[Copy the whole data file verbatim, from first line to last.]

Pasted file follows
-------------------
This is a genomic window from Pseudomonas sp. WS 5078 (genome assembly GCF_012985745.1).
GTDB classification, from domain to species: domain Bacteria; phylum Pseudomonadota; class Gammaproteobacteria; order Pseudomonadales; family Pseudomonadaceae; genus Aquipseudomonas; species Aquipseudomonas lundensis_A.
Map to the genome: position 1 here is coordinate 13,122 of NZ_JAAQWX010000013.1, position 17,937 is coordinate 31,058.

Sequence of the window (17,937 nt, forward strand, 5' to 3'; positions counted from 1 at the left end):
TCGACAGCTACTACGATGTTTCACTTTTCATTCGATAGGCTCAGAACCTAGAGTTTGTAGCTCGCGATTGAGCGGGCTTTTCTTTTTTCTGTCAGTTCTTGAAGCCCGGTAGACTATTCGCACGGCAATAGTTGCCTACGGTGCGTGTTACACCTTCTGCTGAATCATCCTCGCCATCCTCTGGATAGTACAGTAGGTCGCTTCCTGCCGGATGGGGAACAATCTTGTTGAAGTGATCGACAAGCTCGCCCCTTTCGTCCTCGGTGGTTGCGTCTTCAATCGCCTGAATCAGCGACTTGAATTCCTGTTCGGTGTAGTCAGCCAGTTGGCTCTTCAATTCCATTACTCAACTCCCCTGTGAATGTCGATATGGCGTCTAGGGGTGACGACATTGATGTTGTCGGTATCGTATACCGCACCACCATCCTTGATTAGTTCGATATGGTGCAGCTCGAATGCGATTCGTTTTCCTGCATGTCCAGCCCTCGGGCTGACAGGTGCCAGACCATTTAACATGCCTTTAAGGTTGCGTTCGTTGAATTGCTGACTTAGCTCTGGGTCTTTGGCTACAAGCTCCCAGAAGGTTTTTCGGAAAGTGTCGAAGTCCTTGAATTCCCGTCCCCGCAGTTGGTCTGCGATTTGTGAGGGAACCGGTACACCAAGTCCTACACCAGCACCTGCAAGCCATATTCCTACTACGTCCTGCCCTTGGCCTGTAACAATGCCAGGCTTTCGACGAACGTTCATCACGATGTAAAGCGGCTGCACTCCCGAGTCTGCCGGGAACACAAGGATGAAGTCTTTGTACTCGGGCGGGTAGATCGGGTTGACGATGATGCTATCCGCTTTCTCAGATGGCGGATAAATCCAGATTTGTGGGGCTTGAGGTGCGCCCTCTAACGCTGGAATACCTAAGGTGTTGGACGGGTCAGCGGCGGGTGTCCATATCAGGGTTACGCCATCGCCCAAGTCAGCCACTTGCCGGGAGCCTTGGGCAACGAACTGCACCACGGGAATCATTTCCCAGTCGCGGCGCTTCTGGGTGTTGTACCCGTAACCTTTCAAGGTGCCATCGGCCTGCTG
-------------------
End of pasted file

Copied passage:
This is a genomic window from Pseudomonas sp. WS 5078 (genome assembly GCF_012985745.1).
GTDB classification, from domain to species: domain Bacteria; phylum Pseudomonadota; class Gammaproteobacteria; order Pseudomonadales; family Pseudomonadaceae; genus Aquipseudomonas; species Aquipseudomonas lundensis_A.
Map to the genome: position 1 here is coordinate 13,122 of NZ_JAAQWX010000013.1, position 17,937 is coordinate 31,058.

Sequence of the window (17,937 nt, forward strand, 5' to 3'; positions counted from 1 at the left end):
TCGACAGCTACTACGATGTTTCACTTTTCATTCGATAGGCTCAGAACCTAGAGTTTGTAGCTCGCGATTGAGCGGGCTTTTCTTTTTTCTGTCAGTTCTTGAAGCCCGGTAGACTATTCGCACGGCAATAGTTGCCTACGGTGCGTGTTACACCTTCTGCTGAATCATCCTCGCCATCCTCTGGATAGTACAGTAGGTCGCTTCCTGCCGGATGGGGAACAATCTTGTTGAAGTGATCGACAAGCTCGCCCCTTTCGTCCTCGGTGGTTGCGTCTTCAATCGCCTGAATCAGCGACTTGAATTCCTGTTCGGTGTAGTCAGCCAGTTGGCTCTTCAATTCCATTACTCAACTCCCCTGTGAATGTCGATATGGCGTCTAGGGGTGACGACATTGATGTTGTCGGTATCGTATACCGCACCACCATCCTTGATTAGTTCGATATGGTGCAGCTCGAATGCGATTCGTTTTCCTGCATGTCCAGCCCTCGGGCTGACAGGTGCCAGACCATTTAACATGCCTTTAAGGTTGCGTTCGTTGAATTGCTGACTTAGCTCTGGGTCTTTGGCTACAAGCTCCCAGAAGGTTTTTCGGAAAGTGTCGAAGTCCTTGAATTCCCGTCCCCGCAGTTGGTCTGCGATTTGTGAGGGAACCGGTACACCAAGTCCTACACCAGCACCTGCAAGCCATATTCCTACTACGTCCTGCCCTTGGCCTGTAACAATGCCAGGCTTTCGACGAACGTTCATCACGATGTAAAGCGGCTGCACTCCCGAGTCTGCCGGGAACACAAGGATGAAGTCTTTGTACTCGGGCGGGTAGATCGGGTTGACGATGATGCTATCCGCTTTCTCAGATGGCGGATAAATCCAGATTTGTGGGGCTTGAGGTGCGCCCTCTAACGCTGGAATACCTAAGGTGTTGGACGGGTCAGCGGCGGGTGTCCATATCAGGGTTACGCCATCGCCCAAGTCAGCCACTTGCCGGGAGCCTTGGGCAACGAACTGCACCACGGGAATCATTTCCCAGTCGCGGCGCTTCTGGGTGTTGTACCCGTAACCTTTCAAGGTGCCATCGGCCTGCTG